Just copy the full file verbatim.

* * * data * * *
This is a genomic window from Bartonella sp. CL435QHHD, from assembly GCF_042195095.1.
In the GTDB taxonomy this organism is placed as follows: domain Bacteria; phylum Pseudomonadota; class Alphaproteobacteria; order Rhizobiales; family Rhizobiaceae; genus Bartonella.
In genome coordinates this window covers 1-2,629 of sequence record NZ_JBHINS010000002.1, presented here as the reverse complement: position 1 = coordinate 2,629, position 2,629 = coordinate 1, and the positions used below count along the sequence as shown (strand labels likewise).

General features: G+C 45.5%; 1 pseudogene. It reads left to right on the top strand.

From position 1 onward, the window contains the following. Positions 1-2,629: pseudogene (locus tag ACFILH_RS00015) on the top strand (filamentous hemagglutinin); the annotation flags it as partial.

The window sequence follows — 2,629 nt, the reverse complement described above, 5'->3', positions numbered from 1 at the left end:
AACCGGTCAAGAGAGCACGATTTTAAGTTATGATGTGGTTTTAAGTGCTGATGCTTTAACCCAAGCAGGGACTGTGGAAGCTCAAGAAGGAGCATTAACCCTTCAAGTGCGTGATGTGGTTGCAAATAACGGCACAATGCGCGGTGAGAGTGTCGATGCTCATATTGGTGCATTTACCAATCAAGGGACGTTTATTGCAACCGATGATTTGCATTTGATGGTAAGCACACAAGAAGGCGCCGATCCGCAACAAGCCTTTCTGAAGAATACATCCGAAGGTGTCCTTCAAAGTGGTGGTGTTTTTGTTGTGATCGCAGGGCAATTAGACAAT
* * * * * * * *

This is a genomic window from Bartonella sp. CL435QHHD, from assembly GCF_042195095.1.
In the GTDB taxonomy this organism is placed as follows: domain Bacteria; phylum Pseudomonadota; class Alphaproteobacteria; order Rhizobiales; family Rhizobiaceae; genus Bartonella.
In genome coordinates this window covers 1-2,629 of sequence record NZ_JBHINS010000002.1, presented here as the reverse complement: position 1 = coordinate 2,629, position 2,629 = coordinate 1, and the positions used below count along the sequence as shown (strand labels likewise).

General features: G+C 45.5%; 1 pseudogene. It reads left to right on the top strand.

From position 1 onward, the window contains the following. Positions 1-2,629: pseudogene (locus tag ACFILH_RS00015) on the top strand (filamentous hemagglutinin); the annotation flags it as partial.

The window sequence follows — 2,629 nt, the reverse complement described above, 5'->3', positions numbered from 1 at the left end:
AACCGGTCAAGAGAGCACGATTTTAAGTTATGATGTGGTTTTAAGTGCTGATGCTTTAACCCAAGCAGGGACTGTGGAAGCTCAAGAAGGAGCATTAACCCTTCAAGTGCGTGATGTGGTTGCAAATAACGGCACAATGCGCGGTGAGAGTGTCGATGCTCATATTGGTGCATTTACCAATCAAGGGACGTTTATTGCAACCGATGATTTGCATTTGATGGTAAGCACACAAGAAGGCGCCGATCCGCAACAAGCCTTTCTGAAGAATACATCCGAAGGTGTCCTTCAAAGTGGTGGTGTTTTTGTTGTGATCGCAGGGCAATTAGACAAT